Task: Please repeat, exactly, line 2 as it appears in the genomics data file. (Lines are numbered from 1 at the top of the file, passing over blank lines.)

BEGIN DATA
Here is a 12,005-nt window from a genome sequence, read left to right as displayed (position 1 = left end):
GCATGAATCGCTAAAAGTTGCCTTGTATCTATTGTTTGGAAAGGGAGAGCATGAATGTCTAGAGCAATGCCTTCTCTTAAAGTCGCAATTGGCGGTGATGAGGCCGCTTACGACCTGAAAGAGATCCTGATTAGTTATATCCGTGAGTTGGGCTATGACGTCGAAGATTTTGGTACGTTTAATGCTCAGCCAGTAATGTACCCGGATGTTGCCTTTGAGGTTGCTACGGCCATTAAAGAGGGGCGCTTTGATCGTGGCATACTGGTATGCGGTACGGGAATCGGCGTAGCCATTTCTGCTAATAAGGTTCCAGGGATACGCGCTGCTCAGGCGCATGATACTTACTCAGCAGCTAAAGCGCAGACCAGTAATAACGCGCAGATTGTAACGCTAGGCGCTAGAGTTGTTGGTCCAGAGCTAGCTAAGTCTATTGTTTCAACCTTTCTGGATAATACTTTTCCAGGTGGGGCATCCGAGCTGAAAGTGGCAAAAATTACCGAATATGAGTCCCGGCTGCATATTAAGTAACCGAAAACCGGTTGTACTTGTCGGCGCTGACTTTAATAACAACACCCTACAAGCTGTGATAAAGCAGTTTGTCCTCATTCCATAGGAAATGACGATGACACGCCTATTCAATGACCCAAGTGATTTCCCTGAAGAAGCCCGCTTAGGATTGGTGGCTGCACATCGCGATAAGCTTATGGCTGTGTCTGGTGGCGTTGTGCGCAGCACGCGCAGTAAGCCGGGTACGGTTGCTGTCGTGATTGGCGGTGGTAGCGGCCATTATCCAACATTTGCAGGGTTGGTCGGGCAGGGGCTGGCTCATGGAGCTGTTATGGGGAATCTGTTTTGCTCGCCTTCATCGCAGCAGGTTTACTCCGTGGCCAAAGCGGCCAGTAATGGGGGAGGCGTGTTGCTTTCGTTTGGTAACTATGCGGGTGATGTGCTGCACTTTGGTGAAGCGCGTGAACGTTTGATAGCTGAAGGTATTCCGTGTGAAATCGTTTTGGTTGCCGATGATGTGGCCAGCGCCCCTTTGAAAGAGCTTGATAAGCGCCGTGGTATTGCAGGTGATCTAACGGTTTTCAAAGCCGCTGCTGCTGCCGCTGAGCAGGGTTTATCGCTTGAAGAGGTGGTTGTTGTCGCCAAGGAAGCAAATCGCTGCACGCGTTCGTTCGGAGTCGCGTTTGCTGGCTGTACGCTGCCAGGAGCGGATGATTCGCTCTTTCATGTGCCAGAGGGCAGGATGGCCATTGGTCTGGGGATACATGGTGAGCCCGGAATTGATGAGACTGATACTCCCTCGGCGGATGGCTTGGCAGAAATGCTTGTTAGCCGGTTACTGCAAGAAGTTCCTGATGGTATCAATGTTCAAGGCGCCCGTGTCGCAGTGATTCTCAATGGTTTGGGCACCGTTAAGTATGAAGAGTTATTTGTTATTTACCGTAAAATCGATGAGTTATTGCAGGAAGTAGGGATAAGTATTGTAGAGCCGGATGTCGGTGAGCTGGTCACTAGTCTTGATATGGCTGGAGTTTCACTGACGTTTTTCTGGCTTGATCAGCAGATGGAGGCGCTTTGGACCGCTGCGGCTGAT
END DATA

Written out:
GCATGAATCGCTAAAAGTTGCCTTGTATCTATTGTTTGGAAAGGGAGAGCATGAATGTCTAGAGCAATGCCTTCTCTTAAAGTCGCAATTGGCGGTGATGAGGCCGCTTACGACCTGAAAGAGATCCTGATTAGTTATATCCGTGAGTTGGGCTATGACGTCGAAGATTTTGGTACGTTTAATGCTCAGCCAGTAATGTACCCGGATGTTGCCTTTGAGGTTGCTACGGCCATTAAAGAGGGGCGCTTTGATCGTGGCATACTGGTATGCGGTACGGGAATCGGCGTAGCCATTTCTGCTAATAAGGTTCCAGGGATACGCGCTGCTCAGGCGCATGATACTTACTCAGCAGCTAAAGCGCAGACCAGTAATAACGCGCAGATTGTAACGCTAGGCGCTAGAGTTGTTGGTCCAGAGCTAGCTAAGTCTATTGTTTCAACCTTTCTGGATAATACTTTTCCAGGTGGGGCATCCGAGCTGAAAGTGGCAAAAATTACCGAATATGAGTCCCGGCTGCATATTAAGTAACCGAAAACCGGTTGTACTTGTCGGCGCTGACTTTAATAACAACACCCTACAAGCTGTGATAAAGCAGTTTGTCCTCATTCCATAGGAAATGACGATGACACGCCTATTCAATGACCCAAGTGATTTCCCTGAAGAAGCCCGCTTAGGATTGGTGGCTGCACATCGCGATAAGCTTATGGCTGTGTCTGGTGGCGTTGTGCGCAGCACGCGCAGTAAGCCGGGTACGGTTGCTGTCGTGATTGGCGGTGGTAGCGGCCATTATCCAACATTTGCAGGGTTGGTCGGGCAGGGGCTGGCTCATGGAGCTGTTATGGGGAATCTGTTTTGCTCGCCTTCATCGCAGCAGGTTTACTCCGTGGCCAAAGCGGCCAGTAATGGGGGAGGCGTGTTGCTTTCGTTTGGTAACTATGCGGGTGATGTGCTGCACTTTGGTGAAGCGCGTGAACGTTTGATAGCTGAAGGTATTCCGTGTGAAATCGTTTTGGTTGCCGATGATGTGGCCAGCGCCCCTTTGAAAGAGCTTGATAAGCGCCGTGGTATTGCAGGTGATCTAACGGTTTTCAAAGCCGCTGCTGCTGCCGCTGAGCAGGGTTTATCGCTTGAAGAGGTGGTTGTTGTCGCCAAGGAAGCAAATCGCTGCACGCGTTCGTTCGGAGTCGCGTTTGCTGGCTGTACGCTGCCAGGAGCGGATGATTCGCTCTTTCATGTGCCAGAGGGCAGGATGGCCATTGGTCTGGGGATACATGGTGAGCCCGGAATTGATGAGACTGATACTCCCTCGGCGGATGGCTTGGCAGAAATGCTTGTTAGCCGGTTACTGCAAGAAGTTCCTGATGGTATCAATGTTCAAGGCGCCCGTGTCGCAGTGATTCTCAATGGTTTGGGCACCGTTAAGTATGAAGAGTTATTTGTTATTTACCGTAAAATCGATGAGTTATTGCAGGAAGTAGGGATAAGTATTGTAGAGCCGGATGTCGGTGAGCTGGTCACTAGTCTTGATATGGCTGGAGTTTCACTGACGTTTTTCTGGCTTGATCAGCAGATGGAGGCGCTTTGGACCGCTGCGGCTGAT